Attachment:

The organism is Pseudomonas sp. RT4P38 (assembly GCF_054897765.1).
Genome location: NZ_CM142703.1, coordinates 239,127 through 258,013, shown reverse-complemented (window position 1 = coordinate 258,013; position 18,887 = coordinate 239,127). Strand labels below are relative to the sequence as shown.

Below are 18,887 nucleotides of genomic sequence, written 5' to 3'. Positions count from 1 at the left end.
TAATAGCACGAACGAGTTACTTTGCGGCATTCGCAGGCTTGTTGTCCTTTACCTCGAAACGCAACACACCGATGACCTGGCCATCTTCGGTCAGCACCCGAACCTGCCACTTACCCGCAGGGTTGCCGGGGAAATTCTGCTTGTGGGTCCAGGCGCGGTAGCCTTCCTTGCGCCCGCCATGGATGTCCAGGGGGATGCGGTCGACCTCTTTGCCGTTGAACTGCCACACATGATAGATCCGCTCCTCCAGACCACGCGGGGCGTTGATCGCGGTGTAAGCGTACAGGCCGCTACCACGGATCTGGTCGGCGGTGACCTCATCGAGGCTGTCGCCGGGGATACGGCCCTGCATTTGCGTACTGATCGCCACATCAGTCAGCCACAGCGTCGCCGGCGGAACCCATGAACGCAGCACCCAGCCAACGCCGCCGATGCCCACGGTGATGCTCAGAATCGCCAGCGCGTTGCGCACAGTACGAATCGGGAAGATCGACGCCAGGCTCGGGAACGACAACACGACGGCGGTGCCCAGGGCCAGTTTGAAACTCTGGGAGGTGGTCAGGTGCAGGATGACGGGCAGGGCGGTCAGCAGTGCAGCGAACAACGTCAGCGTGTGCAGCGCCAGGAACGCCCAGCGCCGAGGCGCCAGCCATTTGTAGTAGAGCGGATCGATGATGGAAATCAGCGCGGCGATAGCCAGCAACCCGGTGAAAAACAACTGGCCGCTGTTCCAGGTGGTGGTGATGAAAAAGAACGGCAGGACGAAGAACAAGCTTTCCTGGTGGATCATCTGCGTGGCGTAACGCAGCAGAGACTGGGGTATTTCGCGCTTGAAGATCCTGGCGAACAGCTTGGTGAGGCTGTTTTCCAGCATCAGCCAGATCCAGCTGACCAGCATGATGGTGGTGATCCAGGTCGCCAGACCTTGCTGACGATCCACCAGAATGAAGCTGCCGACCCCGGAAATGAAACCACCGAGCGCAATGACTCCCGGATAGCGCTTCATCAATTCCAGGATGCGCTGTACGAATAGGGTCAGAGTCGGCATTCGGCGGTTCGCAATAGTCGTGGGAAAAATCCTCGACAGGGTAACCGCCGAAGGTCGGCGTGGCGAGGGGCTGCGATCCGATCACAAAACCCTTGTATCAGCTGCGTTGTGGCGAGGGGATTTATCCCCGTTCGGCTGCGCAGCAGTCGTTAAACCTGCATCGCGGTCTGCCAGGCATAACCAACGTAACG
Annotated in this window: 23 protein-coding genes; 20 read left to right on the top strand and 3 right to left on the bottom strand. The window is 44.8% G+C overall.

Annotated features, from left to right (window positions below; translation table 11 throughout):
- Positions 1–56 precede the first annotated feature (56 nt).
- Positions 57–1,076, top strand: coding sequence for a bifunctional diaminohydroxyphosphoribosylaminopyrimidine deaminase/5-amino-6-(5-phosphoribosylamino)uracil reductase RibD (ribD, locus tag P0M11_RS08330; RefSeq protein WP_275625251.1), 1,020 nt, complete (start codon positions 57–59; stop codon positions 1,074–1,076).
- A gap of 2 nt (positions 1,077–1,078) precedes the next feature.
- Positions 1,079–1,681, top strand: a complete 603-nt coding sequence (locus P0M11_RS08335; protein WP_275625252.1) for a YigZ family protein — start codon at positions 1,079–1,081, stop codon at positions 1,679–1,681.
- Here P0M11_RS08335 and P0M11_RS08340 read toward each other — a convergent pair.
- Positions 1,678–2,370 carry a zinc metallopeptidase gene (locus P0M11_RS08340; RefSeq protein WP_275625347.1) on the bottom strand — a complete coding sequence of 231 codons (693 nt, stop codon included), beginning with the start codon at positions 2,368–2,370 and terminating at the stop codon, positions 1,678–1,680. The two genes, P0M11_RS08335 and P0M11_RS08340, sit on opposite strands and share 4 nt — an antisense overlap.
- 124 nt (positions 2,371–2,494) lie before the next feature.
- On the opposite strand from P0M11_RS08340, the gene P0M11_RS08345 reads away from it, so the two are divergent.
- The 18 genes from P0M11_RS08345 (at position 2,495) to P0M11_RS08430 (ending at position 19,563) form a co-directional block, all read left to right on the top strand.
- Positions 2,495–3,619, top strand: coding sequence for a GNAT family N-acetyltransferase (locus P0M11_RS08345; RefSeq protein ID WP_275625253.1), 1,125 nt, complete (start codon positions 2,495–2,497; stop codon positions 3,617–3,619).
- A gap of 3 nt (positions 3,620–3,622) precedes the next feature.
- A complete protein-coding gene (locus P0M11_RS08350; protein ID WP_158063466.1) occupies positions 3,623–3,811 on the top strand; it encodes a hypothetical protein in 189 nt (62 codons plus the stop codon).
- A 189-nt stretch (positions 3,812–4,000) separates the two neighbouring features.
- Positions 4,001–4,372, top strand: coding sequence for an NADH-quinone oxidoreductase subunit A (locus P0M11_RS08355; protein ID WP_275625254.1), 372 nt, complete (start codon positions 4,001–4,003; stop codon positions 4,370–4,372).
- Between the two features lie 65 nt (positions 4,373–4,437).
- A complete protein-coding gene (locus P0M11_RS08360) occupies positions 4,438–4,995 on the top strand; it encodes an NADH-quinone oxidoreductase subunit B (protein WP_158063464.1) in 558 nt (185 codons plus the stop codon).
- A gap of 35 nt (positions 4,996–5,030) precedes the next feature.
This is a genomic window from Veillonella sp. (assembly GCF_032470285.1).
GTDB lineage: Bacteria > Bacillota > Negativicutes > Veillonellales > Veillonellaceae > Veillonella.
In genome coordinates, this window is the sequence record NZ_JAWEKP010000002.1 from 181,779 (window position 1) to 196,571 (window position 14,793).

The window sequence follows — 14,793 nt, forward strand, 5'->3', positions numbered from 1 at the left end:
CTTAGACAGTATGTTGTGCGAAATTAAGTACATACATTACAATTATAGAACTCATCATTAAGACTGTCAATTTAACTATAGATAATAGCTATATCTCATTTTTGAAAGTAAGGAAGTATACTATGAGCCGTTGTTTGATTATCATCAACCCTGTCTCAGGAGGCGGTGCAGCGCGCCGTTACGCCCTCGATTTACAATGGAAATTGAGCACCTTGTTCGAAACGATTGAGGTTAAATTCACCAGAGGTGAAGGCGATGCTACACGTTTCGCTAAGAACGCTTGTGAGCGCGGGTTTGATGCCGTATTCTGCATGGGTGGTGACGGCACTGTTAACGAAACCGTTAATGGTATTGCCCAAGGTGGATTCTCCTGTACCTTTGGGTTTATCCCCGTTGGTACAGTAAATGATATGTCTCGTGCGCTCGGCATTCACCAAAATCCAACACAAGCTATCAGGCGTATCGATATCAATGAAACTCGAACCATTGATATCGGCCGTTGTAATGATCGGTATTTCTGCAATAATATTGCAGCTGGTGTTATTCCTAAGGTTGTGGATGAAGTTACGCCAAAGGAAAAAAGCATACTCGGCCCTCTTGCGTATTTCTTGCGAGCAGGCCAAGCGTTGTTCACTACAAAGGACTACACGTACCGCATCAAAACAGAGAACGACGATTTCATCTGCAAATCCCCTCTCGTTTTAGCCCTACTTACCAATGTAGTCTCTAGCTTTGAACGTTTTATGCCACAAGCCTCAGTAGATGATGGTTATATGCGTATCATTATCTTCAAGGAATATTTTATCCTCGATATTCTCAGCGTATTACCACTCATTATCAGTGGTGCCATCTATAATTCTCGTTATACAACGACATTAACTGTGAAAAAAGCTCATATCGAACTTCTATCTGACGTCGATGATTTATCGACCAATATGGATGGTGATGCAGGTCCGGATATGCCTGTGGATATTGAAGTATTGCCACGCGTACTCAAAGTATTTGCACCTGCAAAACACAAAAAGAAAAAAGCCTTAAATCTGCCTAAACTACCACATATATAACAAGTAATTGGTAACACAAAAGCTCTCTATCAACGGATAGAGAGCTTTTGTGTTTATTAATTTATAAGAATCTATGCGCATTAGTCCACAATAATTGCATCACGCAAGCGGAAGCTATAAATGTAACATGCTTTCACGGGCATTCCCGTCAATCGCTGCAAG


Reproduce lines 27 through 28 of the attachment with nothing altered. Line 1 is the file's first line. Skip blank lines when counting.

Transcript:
The window sequence follows — 14,793 nt, forward strand, 5'->3', positions numbered from 1 at the left end:
CTTAGACAGTATGTTGTGCGAAATTAAGTACATACATTACAATTATAGAACTCATCATTAAGACTGTCAATTTAACTATAGATAATAGCTATATCTCATTTTTGAAAGTAAGGAAGTATACTATGAGCCGTTGTTTGATTATCATCAACCCTGTCTCAGGAGGCGGTGCAGCGCGCCGTTACGCCCTCGATTTACAATGGAAATTGAGCACCTTGTTCGAAACGATTGAGGTTAAATTCACCAGAGGTGAAGGCGATGCTACACGTTTCGCTAAGAACGCTTGTGAGCGCGGGTTTGATGCCGTATTCTGCATGGGTGGTGACGGCACTGTTAACGAAACCGTTAATGGTATTGCCCAAGGTGGATTCTCCTGTACCTTTGGGTTTATCCCCGTTGGTACAGTAAATGATATGTCTCGTGCGCTCGGCATTCACCAAAATCCAACACAAGCTATCAGGCGTATCGATATCAATGAAACTCGAACCATTGATATCGGCCGTTGTAATGATCGGTATTTCTGCAATAATATTGCAGCTGGTGTTATTCCTAAGGTTGTGGATGAAGTTACGCCAAAGGAAAAAAGCATACTCGGCCCTCTTGCGTATTTCTTGCGAGCAGGCCAAGCGTTGTTCACTACAAAGGACTACACGTACCGCATCAAAACAGAGAACGACGATTTCATCTGCAAATCCCCTCTCGTTTTAGCCCTACTTACCAATGTAGTCTCTAGCTTTGAACGTTTTATGCCACAAGCCTCAGTAGATGATGGTTATATGCGTATCATTATCTTCAAGGAATATTTTATCCTCGATATTCTCAGCGTATTACCACTCATTATCAGTGGTGCCATCTATAATTCTCGTTATACAACGACATTAACTGTGAAAAAAGCTCATATCGAACTTCTATCTGACGTCGATGATTTATCGACCAATATGGATGGTGATGCAGGTCCGGATATGCCTGTGGATATTGAAGTATTGCCACGCGTACTCAAAGTATTTGCACCTGCAAAACACAAAAAGAAAAAAGCCTTAAATCTGCCTAAACTACCACATATATAACAAGTAATTGGTAACACAAAAGCTCTCTATCAACGGATAGAGAGCTTTTGTGTTTATTAATTTATAAGAATCTATGCGCATTAGTCCACAATAATTGCATCACGCAAGCGGAAGCTATAAATGTAACATGCTTTCACGGGCATTCCCGTCAATCGCTGCAAG